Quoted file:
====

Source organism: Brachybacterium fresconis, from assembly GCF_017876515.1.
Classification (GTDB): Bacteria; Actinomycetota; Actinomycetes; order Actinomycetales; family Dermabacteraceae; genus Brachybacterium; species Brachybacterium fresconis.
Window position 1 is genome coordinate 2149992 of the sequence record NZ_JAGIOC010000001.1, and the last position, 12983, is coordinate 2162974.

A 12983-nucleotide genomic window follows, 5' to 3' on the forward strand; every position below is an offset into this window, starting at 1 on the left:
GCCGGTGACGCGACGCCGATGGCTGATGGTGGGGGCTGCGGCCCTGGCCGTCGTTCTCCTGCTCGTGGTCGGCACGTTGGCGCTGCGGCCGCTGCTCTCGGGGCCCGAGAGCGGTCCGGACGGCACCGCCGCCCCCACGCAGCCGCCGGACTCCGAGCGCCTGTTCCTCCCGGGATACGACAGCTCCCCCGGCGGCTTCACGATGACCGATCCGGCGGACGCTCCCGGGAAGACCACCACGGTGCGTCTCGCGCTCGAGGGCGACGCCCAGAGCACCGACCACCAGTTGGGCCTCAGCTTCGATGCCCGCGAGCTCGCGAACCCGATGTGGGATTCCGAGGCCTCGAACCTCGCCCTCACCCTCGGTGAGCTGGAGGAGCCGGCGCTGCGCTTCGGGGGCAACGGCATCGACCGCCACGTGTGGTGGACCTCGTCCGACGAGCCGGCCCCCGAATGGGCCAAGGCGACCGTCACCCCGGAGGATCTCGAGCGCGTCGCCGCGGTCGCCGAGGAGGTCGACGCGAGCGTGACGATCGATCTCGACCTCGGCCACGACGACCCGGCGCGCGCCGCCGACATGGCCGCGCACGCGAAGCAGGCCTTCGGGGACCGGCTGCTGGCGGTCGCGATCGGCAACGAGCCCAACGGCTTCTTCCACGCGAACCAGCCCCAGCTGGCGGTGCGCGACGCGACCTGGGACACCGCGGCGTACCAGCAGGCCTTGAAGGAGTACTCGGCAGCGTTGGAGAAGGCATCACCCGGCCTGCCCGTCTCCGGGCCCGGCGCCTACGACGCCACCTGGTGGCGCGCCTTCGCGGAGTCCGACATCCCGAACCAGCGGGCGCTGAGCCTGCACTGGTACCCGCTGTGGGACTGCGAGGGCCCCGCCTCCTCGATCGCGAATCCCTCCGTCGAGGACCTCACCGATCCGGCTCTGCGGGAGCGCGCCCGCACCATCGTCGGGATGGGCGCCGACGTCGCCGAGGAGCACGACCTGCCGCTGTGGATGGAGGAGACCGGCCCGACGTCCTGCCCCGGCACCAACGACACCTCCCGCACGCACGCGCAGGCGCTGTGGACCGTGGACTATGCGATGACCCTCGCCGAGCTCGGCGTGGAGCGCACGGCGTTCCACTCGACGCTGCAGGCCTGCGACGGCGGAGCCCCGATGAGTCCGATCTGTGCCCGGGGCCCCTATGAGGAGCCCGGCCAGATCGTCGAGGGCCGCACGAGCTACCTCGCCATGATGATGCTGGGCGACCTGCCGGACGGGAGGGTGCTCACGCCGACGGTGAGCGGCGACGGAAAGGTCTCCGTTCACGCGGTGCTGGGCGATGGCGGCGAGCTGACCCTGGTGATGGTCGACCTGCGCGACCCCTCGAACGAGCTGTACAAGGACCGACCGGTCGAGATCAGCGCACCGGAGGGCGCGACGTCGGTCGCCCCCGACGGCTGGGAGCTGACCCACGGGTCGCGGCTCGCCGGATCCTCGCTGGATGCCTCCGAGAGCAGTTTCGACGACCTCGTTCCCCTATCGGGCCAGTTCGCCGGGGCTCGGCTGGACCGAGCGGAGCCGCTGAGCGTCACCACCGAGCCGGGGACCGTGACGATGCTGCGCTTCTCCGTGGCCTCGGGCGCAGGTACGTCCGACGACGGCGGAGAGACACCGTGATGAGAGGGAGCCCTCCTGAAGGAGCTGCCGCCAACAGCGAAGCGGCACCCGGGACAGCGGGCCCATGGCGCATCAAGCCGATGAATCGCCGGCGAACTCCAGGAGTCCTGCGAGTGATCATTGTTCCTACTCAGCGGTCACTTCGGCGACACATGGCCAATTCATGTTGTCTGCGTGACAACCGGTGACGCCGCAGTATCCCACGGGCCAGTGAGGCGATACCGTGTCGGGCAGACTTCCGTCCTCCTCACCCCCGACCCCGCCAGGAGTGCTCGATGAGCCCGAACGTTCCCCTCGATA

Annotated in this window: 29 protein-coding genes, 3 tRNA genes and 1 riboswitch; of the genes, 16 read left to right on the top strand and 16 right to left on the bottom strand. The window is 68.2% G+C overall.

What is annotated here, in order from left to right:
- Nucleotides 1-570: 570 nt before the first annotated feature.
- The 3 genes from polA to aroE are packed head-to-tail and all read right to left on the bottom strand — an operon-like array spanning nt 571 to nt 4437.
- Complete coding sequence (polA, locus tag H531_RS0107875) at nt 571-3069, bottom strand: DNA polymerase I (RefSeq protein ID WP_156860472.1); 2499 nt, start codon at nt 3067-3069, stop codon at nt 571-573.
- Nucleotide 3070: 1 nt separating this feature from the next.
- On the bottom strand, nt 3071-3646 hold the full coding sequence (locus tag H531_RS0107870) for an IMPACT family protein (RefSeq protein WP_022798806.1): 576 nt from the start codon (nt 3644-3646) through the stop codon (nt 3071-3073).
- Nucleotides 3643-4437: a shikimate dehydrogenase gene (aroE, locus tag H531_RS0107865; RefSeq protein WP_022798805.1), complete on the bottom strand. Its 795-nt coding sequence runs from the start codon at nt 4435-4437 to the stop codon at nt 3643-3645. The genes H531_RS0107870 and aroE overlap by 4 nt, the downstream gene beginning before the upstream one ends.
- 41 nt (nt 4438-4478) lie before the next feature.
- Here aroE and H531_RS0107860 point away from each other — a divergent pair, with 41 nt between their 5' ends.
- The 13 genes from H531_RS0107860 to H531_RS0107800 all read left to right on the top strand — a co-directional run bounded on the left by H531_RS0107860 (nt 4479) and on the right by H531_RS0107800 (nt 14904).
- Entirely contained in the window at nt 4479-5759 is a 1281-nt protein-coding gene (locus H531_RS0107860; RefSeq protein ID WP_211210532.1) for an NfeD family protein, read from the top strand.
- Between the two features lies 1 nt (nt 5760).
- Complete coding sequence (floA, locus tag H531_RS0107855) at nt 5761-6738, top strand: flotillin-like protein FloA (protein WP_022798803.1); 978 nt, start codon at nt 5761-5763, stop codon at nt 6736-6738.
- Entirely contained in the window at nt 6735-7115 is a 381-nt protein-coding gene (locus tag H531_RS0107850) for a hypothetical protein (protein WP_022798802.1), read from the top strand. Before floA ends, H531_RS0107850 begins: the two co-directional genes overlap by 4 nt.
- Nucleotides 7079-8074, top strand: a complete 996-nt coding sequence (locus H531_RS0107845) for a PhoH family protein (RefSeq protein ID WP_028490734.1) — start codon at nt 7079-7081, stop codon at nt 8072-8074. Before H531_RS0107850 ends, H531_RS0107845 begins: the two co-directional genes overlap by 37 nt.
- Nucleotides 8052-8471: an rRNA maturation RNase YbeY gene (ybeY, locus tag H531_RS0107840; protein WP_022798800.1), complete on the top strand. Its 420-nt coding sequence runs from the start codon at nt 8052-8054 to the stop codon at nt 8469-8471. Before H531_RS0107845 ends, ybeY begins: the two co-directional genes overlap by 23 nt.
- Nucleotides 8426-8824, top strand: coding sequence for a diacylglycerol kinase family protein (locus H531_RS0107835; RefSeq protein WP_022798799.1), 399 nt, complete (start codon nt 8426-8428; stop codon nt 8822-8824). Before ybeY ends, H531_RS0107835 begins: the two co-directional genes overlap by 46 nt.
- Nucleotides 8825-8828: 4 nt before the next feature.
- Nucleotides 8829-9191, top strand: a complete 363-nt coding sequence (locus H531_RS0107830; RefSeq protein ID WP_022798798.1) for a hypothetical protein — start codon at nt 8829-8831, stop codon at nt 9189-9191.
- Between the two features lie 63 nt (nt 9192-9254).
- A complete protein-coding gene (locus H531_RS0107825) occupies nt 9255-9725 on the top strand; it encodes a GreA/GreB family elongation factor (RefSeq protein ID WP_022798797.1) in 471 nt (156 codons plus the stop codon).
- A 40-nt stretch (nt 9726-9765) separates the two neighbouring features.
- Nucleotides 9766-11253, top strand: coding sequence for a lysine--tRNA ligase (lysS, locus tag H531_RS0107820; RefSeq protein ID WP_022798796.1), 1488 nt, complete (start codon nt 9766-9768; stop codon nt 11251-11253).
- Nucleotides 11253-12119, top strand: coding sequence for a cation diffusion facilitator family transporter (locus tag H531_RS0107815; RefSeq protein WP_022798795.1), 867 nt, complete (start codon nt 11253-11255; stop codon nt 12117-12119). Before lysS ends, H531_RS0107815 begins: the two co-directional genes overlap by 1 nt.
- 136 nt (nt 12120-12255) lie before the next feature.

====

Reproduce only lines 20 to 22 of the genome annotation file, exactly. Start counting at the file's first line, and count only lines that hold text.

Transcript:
- Entirely contained in the window at nt 6735-7115 is a 381-nt protein-coding gene (locus tag H531_RS0107850) for a hypothetical protein (protein WP_022798802.1), read from the top strand. Before floA ends, H531_RS0107850 begins: the two co-directional genes overlap by 4 nt.
- Nucleotides 7079-8074, top strand: a complete 996-nt coding sequence (locus H531_RS0107845) for a PhoH family protein (RefSeq protein ID WP_028490734.1) — start codon at nt 7079-7081, stop codon at nt 8072-8074. Before H531_RS0107850 ends, H531_RS0107845 begins: the two co-directional genes overlap by 37 nt.
- Nucleotides 8052-8471: an rRNA maturation RNase YbeY gene (ybeY, locus tag H531_RS0107840; protein WP_022798800.1), complete on the top strand. Its 420-nt coding sequence runs from the start codon at nt 8052-8054 to the stop codon at nt 8469-8471. Before H531_RS0107845 ends, ybeY begins: the two co-directional genes overlap by 23 nt.